Thursday, January 5, 2006
So your brother kicks your butt at skateboarding. Your best friend makes fun of you because you're too scared to try. After practicing all day, the only thing that you've achieved are cuts and scrapes on your knees and elbows. Needless to say, you're not feeling like Tony Hawk. But you don't have to be Tony Hawk to follow the guidelines of local skater Ricky Byrd.
1. Buy a Helmet.
"For a person who is just beginning, the first thing you should do is buy a helmet. Minor accidents are going to happen, and you want to protect yourself. Don't ever give up and get discouraged. Good skating doesn't happen overnight. It requires a lot of practice. Buy DVDs on skating and learn from them. Playing video games also helps. Don't take it so seriously. Just have fun with it."
"A good thing for beginners is to hang out at skate shops. Practice on a balance trainer. Skaters of all skills use this. It's a board without wheels attached. It liesslanted on a cement wheel. It's not attached to this, so be careful when standing on the board."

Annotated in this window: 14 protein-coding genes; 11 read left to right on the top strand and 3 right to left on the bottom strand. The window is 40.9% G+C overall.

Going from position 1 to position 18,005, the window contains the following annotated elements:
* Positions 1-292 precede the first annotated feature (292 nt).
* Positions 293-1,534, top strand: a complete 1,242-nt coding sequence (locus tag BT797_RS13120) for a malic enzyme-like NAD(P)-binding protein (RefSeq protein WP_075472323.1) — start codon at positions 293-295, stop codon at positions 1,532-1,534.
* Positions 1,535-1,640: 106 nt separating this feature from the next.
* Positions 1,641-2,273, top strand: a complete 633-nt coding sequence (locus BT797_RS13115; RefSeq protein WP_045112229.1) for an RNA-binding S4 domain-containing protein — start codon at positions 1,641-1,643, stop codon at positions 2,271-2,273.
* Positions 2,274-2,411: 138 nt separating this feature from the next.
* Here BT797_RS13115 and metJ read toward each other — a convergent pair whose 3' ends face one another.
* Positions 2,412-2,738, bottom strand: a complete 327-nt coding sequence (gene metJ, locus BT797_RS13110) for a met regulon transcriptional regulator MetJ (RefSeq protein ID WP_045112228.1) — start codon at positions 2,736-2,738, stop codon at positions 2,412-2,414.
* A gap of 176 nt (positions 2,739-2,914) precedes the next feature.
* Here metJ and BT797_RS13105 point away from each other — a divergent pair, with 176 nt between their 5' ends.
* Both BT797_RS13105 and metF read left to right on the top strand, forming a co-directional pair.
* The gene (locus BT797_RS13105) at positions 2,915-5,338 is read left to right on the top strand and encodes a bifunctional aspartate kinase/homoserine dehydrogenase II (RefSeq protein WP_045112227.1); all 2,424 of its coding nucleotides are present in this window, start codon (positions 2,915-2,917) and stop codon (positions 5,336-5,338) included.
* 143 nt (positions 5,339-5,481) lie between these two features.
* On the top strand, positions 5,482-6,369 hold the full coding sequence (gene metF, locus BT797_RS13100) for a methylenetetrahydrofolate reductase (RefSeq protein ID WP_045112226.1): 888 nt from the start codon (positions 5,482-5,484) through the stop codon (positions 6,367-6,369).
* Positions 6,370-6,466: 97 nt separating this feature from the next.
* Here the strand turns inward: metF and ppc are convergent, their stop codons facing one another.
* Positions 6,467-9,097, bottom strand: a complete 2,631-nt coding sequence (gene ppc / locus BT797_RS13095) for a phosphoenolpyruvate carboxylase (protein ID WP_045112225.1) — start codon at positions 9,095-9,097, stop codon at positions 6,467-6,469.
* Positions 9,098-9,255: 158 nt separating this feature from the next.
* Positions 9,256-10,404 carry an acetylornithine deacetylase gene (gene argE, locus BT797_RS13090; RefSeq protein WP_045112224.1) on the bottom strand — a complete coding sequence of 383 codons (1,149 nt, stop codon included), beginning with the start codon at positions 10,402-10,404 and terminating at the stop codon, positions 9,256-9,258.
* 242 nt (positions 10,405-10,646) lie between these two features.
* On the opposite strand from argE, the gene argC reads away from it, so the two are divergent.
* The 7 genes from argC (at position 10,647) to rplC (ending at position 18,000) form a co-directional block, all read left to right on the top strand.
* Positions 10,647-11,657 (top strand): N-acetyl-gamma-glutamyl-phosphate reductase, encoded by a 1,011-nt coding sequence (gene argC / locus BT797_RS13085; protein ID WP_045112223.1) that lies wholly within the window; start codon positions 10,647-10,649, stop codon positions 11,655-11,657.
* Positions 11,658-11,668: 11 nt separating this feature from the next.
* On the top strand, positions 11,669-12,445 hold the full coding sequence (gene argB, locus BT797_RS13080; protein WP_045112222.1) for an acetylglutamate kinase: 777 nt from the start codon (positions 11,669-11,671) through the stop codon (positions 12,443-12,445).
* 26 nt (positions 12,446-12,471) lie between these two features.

"Lightly place your left foot on the front of the board and then quickly place your right foot on the back. This causes the board to lie parallel on the cement wheel with it being in the center of the board. Put your arms out to help hold your balance. Skateboarding is a coordination thing."
4. Putting Coordination Skills to Use.
"Get a demo skateboard and practice outside on the parking lot. Use the same skills for the balance trainer and push off the cement with your right foot. Then place both feet on the board. From there, you'll gain more skill with a lot of practice. Once you become familiar with just riding the skateboard, then you can add in tricks and experiment with different types of boards."